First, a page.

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Woman carries sister’s ‘rainbow baby’ after loss of twins: ‘I’d do it for her’

(Courtesy Beth Gaudino) Sisters Anna Howat, 29, and Beth Gaudino, 32, photographed with their doctor, Andrea DiLuigi.
(Courtesy Beth Gaudino) Sisters Anna Howat, 29, and Beth Gaudino, 32, photographed with their doctor, Andrea DiLuigi.

(TOLLAND, Conn.) — A selfless woman is carrying a child for her sister who experienced the heartbreaking loss of newborn twins.

Anna Howat is due to give birth to her niece, Charlotte Grace, on Feb. 2. Howat offered to carry her sister Beth Gaudino’s baby when Gaudino had difficulties conceiving after losing her son and daughter at 20 weeks pregnant.

“She’s healthy, she’s beautiful, so we are getting really excited,” Gaudino told ABC News Wednesday of the upcoming birth of her daughter. “My sister says to people, ‘Well, wouldn’t you do that for your own sister?’ To her, it’s not a choice that had to be made. Of course she would do it. I think it’s amazing and I’d do it for her.”

Gaudino, 32, of Tolland, Connecticut, unexpectedly went into labor halfway through her pregnancy, in August 2015. Both babies died.

Due to complications from the pregnancy and a struggle with endometriosis, Gaudino underwent several surgeries on her uterus. She and her husband tried getting pregnant again via IVF from December 2015 until the last transfer failed in April 2017, she said.

“I would always say, ‘I don’t think I want children’ just because I am a very career-oriented woman,” Gaudino said. “And then I met my husband. I was like, ‘I’m so in love with you. I want to have a mini Justin [her husband] and Beth running around.’

“Dealing with that emotion [losing the twins] and trying to heal from it and look to the future..then having all these medical issues, it gave us so much stress and it literally ruled my life.”

Gaudino’s sister, Anna Howat, 29, was still pregnant with her own daughter, Penelope, now 1, when she told Gaudino that she’d like to carry a child for her.

Howat said she had suffered three miscarriages before having Penelope.

“I feel like it’s not the same losing babies at 20 weeks as opposed to my miscarriages at 8 weeks, but I could know what she was going through in a sense,” Howat told ABC News. “Seeing your sister struggle even harder, of course you would do it.”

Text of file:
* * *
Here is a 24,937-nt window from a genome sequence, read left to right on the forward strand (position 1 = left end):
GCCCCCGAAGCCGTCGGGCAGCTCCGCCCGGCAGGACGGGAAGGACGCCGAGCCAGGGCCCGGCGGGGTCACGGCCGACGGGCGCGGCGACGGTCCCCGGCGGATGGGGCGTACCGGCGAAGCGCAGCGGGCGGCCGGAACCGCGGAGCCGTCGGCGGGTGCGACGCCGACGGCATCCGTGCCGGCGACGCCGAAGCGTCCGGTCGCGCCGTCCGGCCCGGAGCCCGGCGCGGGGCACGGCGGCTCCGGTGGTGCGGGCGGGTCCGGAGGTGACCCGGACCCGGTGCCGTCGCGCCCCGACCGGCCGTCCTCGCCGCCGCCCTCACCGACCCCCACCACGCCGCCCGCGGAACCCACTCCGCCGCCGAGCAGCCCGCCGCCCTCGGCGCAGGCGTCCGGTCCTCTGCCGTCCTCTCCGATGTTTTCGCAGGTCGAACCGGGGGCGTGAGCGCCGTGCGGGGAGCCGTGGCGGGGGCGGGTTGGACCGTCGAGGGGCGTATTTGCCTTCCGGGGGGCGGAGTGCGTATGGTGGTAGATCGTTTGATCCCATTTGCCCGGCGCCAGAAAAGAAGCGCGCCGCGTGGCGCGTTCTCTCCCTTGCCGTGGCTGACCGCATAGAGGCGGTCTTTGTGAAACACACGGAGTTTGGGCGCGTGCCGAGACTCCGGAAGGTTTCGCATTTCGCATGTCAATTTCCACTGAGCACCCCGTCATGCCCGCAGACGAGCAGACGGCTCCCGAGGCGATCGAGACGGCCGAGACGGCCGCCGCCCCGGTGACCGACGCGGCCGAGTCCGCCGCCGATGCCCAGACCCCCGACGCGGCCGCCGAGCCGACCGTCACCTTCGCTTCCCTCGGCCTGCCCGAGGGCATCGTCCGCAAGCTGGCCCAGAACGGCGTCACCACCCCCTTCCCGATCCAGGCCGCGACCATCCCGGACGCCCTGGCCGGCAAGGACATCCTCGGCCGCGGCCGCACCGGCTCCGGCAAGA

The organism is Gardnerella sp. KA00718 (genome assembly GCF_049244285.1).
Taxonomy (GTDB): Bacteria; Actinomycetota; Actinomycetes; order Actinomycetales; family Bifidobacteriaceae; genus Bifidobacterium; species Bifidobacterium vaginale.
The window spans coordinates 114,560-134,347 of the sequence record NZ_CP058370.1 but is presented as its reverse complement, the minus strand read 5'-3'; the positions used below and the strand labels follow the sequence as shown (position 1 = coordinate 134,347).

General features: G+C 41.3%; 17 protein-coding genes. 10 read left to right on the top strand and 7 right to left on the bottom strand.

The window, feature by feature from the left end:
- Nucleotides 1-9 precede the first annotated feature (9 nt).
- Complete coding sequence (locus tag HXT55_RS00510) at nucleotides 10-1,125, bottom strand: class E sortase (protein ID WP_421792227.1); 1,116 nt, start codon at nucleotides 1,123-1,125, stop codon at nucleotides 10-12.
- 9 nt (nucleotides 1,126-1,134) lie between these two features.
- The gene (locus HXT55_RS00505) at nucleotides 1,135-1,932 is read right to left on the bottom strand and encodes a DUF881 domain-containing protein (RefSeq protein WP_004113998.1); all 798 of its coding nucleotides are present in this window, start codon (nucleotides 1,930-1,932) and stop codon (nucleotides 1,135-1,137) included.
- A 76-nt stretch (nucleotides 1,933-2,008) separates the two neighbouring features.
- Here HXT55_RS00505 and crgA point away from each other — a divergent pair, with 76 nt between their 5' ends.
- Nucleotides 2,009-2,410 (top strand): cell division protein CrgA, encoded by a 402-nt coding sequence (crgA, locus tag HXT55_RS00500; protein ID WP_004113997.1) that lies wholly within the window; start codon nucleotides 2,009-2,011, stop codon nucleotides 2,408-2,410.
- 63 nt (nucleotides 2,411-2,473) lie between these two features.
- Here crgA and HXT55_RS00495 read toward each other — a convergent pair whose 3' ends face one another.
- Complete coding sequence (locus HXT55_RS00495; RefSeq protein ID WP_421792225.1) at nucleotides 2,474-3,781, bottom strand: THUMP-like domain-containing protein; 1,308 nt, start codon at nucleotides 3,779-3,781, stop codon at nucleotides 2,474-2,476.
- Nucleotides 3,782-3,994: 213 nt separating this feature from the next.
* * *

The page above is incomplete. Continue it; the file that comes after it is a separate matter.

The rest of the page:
In May 2017, Howat underwent a successful embryo transfer and became pregnant. The Gaudinos will name the baby Charlotte “Charlie” Grace Gaudino, after their twin baby girl, Grace, whom they lost two years ago.

Kathy Varkal is a registered nurse the third-party program coordinator at the Center for Advanced Reproductive Services in Farmington, Connecticut. Varkal worked with the women during the transfer process.

“I think their closeness and the way they interact is going to make this usually very tumultuous process a breeze because these two, they finish each other’s sentences, joke with each other and they have each other’s support,” Varkal told ABC News. “It’s been really hard for both of them, but they laugh at every visit and they carry each other through.”

On Sept. 30, Howat and Gaudino both participated in a photo session with women who are expecting their own rainbow babies.

Photographer JoAnn Marrero invited the sisters to be part of her project after they hired her for maternity, birth and newborn pictures.

“I called Beth and Anna and I said, ‘I’m doing this rainbow thing do you guys want to join me? and they said, ‘Absolutely,'” Marrero told ABC News. “It’s such a beautiful story. They both had such losses, but were happy to join in.”

“It was nice to hear people’s stories and how they’re getting to their happy endings,” Gaudino said of the photo shoot.

Howat said she is looking forward to helping her sister welcome her daughter, Charlie, into the world. She hopes Charlie will be close to her cousins, Penelope and Finley, 11 months.

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